Data Driven Loss Prevention
Preparing for the ORC surge with the power of RFID
By Tom Bolanos
By Tom Bolanos
For many years, organized retail crime (ORC) has been a major problem for retailers in the US. In fact, the very first issue of the Loss Prevention Magazine in 2001 had its cover story about ORC (dubbed as organized retail theft back then). Fast forward twenty years, ORC is still top of mind for many Loss Prevention /Asset Protection (LP/AP) professionals.
The very first issue and the very first cover of the magazine in fall 2001 featured an article by King Rogers titled “Organized Retail Theft.” Perhaps it is appropriate that this fifteenth anniversary issue also includes a feature article on ORC.
According to the 2020 Organized Retail Crime Survey conducted by the NRF, three in four retailers who experienced ORC reported an increase in the past year. More than half of retailers said that ORC gangs are exhibiting more aggression and violence than they did last year. And 61% of respondents say their company is prioritizing ORC more now compared with 5 years ago.
History has proven that theft increases after national and global events that have major economic impact, according to this article in Loss Prevention Magazine. And with more store closing, ORC gangs have fewer stores to target, which likely will increase the amount of ORC events per store. With the aftermath of the pandemic, retailers are likely to see a significant increase in ORC overall. Retailers need to start preparing for the post-pandemic ORC surge now. But how?
Whereas the occasional shoplifter might be intimidated by setting off an EAS alarm, ORC gangs burst out of the store with the alarms blaring behind them. If they’ll set off any alarm that is, because it’s all too common they will target items that don’t have any protection whatsoever on them. Not all retailers protect their merchandise with security hard tags (and for good reasons), but this also means that after just one ORC sweep it’s not uncommon to find your store with dozens of items missing. And while a store employee might apprehend the occasional shoplifter, the aggressive ORC perpetrator walks out with an attitude of ‘stop me and see what happens’. That’s why most retailers reluctantly suffer through an ORC event.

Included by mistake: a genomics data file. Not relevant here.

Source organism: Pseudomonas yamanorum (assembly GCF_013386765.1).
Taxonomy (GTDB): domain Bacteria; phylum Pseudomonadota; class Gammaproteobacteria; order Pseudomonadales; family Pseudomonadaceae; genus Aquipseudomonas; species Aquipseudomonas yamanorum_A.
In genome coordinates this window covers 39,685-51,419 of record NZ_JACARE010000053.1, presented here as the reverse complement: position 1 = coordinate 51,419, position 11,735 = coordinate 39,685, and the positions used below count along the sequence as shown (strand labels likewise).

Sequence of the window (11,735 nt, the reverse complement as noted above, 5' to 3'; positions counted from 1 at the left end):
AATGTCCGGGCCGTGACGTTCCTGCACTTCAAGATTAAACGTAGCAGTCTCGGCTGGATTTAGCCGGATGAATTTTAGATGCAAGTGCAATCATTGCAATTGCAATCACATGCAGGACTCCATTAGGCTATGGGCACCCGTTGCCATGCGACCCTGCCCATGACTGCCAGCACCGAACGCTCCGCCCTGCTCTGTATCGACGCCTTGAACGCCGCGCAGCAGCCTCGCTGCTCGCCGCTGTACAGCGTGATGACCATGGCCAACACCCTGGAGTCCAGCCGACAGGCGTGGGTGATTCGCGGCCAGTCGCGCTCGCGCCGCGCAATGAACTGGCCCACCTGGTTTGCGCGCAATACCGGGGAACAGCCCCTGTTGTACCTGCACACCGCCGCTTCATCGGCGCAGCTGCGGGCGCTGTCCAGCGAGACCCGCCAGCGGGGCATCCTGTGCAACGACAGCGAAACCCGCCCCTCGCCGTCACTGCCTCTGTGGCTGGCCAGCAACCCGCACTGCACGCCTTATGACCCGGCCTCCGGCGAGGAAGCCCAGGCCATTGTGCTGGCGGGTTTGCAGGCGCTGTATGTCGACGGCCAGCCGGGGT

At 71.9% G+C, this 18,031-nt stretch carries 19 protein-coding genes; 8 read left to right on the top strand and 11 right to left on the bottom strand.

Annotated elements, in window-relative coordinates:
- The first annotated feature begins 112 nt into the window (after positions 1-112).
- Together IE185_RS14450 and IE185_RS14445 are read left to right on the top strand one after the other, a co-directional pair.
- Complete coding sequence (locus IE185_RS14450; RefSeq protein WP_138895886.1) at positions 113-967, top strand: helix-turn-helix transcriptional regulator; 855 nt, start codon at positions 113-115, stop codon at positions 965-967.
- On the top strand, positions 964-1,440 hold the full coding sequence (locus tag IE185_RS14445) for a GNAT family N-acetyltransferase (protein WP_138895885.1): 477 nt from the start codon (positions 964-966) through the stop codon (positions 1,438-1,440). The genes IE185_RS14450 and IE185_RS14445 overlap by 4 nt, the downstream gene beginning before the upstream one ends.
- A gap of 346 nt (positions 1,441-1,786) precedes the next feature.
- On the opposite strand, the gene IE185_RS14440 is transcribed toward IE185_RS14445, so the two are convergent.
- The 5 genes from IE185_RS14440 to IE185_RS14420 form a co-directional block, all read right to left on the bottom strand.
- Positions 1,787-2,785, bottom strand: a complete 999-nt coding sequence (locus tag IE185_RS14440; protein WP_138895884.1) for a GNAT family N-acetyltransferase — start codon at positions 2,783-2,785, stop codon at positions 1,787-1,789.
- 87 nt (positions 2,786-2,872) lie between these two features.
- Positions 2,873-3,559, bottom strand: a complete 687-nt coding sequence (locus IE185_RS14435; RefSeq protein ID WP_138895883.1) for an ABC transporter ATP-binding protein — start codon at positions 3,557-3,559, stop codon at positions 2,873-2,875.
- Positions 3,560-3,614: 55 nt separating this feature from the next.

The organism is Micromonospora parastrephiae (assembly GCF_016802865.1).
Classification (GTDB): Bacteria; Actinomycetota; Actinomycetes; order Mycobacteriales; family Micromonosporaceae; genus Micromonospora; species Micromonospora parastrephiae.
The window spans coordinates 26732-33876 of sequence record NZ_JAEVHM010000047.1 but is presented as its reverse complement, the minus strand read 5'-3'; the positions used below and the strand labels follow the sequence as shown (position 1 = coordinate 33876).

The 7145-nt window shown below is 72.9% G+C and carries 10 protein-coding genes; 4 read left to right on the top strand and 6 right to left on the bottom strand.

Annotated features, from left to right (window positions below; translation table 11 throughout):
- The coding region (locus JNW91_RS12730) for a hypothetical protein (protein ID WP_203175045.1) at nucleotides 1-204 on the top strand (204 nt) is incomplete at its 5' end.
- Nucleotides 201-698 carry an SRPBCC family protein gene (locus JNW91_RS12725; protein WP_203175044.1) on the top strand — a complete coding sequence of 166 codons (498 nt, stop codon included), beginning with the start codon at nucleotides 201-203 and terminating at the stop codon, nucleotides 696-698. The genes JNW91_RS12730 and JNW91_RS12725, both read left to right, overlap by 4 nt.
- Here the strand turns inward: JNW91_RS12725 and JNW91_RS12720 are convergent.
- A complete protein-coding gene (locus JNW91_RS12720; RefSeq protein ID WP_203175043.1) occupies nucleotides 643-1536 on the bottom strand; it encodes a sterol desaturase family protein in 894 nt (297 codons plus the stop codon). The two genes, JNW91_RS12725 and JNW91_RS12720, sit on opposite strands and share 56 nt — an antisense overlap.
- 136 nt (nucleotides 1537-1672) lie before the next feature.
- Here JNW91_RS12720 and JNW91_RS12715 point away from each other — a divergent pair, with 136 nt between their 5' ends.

LP/AP managers may be tempted to roll up their sleeves and go back to a cops-and-robbers approach. But as tempting as that may sound, this is not always possible: as we showed in our annual State of the Retail Loss Prevention Report, 45% of the LP teams are operating with fewer staff and resources.
LP/AP managers therefore need to allocate their resources, well, resourcefully. This is where RFID comes into play. RFID enables LP/AP managers to capture more data, which leads to insights over the long term as well as data that can inspire immediate actions. And fighting ORC with RFID is simpler than you might think.
The power of RFID lies in capturing item-level data. Traditional EAS systems only sound the alarm if an active RF or AM security tag passes through: it doesn’t know which exact item it is or if the item was paid for. RFID brings out a whole new layer of item identification in your EAS setup.
What that means is that when an item with an RFID label attached to it, let’s say high-end denim, passes through your RFID reader in your EAS system, the system can actually know which item it is. On a basic level, it just sees a numeric ‘product code’ (called a GTIN) but it’s not difficult to combine multiple data sources to get a clearer picture of the item passing through (see the frame for more information on item level data).
Just by looking at the raw item level generated by your RFID-based EAS, you can already identify suspicious ORC events. For example, if you see seven of the same GTIN’s leaving your store within a time frame of three seconds, that is a red flag. It’s highly unlikely that someone buys the same T-shirt or pair of jeans seven times. By looking at data at the most basic level, it’s possible to get insights on ORC activities - without any integrations to other data sets or systems needed.